John: And you got to differentiate yourself, right? Like everyone that’s emailing and doing ads and this and that well they’re gonna get lost with everything else.

Marcia: We all have to do that, there’s nothing wrong with that. I do say can you send thank-you notes all the time too. By email of course. That’s it’s effective as fast and you know, it’s hard to make yourself sit down and write a whole note. It really is but you know it’s just a suggestion.

John: No…no, it’s great, right? Because a lot of people come into an event or you know, anything wanting to get business out of it you gotta think differently, right? And by giving or helping others that’s where… you don’t reap the benefits right away but eventually they’ll remember you and that’s all that matters, right? It’s all about hopefully connecting with someone so next question I have is what drove you to become who you are? Like I know over the years you’ve had to…had a lot of different you know, only two major jobs but you had a lot of columns and you become a journalist. What really pushed you like what was your purpose or passion over the years?

Marcia: I really do just enjoy helping people, I really do and I mean yes, you have to with news you have to do those basic news stories all the time of course. This person opened this door, would this person did blah blah blah you know, but when you can write something that touches someone else and inspires someone else to do some of their own…follow their own dream or less people know about this person that in the community and no one knew they were doing this great thing you know, because… and maybe that person didn’t even want attention you know, that keeps me that gets me excited. I love sharing good news basically and so even with my column My Biggest Mistake and How I fixed it that lasted so long it lasted until six years ago when I killed it because I needed a change after talking to almost 500 people you know, doing it. I took a break, a mid-career break. A mid-career sabbatical at the University of Michigan for a year off and came back but anyway I guess the point is that when I…in writing that feature every last one of those stories while they shared a mistake they all had happy endings and so there…that’s what drives me. I love…I’m so grateful for everyone who shared their vulnerabilities because it is not easy to ask someone this year — What’s your biggest mistake and how did you fix it? It’s just not easy. People worry about being judged that you know? And the only thing they get out of this… the only thing they get out of this is helping someone else that’s it. I’m not giving any money. I’m not giving… you know? So that’s it because everybody wants to talk about success everybody and I want to hear a bunch of success too but I also want to know about those failures that lead to those success.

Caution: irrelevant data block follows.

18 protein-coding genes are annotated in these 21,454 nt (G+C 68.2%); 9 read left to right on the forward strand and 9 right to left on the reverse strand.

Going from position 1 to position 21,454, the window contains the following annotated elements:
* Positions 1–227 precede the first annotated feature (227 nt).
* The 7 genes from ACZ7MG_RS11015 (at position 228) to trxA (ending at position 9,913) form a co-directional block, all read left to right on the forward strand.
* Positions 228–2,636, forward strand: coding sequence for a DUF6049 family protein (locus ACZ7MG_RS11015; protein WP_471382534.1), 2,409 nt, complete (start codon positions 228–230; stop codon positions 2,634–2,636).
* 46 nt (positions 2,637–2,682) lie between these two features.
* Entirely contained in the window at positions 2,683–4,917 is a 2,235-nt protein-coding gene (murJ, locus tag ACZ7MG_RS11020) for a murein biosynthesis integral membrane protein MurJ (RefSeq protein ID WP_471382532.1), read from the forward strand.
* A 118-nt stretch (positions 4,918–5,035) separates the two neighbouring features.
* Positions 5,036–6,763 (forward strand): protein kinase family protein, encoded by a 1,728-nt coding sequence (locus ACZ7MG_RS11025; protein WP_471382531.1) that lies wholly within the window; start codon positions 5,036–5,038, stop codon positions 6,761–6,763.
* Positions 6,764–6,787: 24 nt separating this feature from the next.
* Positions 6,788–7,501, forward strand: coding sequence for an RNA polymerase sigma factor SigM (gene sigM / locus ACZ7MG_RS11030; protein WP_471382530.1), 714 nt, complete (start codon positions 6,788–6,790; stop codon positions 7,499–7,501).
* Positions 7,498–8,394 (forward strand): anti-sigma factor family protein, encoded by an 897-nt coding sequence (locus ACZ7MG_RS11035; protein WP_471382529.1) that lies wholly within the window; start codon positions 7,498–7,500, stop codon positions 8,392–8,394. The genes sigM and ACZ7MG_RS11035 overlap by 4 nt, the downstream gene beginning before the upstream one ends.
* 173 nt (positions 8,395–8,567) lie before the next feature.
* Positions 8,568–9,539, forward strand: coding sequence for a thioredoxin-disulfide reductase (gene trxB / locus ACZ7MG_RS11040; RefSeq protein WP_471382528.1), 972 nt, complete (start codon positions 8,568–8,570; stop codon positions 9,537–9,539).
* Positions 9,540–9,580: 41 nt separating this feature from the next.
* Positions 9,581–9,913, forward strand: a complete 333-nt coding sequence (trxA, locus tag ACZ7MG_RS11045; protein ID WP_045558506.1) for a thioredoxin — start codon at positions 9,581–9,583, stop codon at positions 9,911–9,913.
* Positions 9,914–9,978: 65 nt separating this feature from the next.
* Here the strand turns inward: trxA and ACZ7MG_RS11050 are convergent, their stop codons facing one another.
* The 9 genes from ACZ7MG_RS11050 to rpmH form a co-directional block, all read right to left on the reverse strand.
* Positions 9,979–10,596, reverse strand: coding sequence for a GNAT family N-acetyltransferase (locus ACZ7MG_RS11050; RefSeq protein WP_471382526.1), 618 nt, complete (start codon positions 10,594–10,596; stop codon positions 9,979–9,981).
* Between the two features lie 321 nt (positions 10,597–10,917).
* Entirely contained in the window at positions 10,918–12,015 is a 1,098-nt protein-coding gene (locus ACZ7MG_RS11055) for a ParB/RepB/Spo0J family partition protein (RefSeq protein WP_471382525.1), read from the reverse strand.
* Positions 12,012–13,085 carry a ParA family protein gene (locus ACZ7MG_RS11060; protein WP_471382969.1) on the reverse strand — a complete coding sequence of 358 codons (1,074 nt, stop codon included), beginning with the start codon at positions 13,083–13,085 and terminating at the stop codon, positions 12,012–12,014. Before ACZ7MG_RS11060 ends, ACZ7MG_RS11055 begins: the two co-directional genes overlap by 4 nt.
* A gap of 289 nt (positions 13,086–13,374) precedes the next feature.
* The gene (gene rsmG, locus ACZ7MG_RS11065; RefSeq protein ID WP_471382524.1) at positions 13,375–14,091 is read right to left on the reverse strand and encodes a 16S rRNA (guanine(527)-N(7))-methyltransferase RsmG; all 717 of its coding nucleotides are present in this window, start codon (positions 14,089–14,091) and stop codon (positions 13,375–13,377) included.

John: And every entrepreneur, every business owner has a lot of failures and they have to pivot and they have to learn from it because if you delve on those mistakes and failures you’re not gonna be successful, you’re not gonna continue your business , right?

Marcia: You can’t focus on being down but you gotta get back up but if you think about it think about how many articles you read or how many interviews you heard and that person’s on top. I mean obviously they must be on top for you to want to talk to them you know, unless it’s a bad story for some reason you know what I’m saying? But in business no one’s gonna just go say — Oh. I heard you have many sales, let me go interview you. I hear you did you not even pay your rent, let me interview you. No one’s doing, right? We’re people who interview people who are successful already and…but I really firmly believe that people turn off when you know they’re happy for that person unless you’re just a total hater but you know, they tune out because they’re like — Okay, good for them. Good for him or her but I could never see myself there.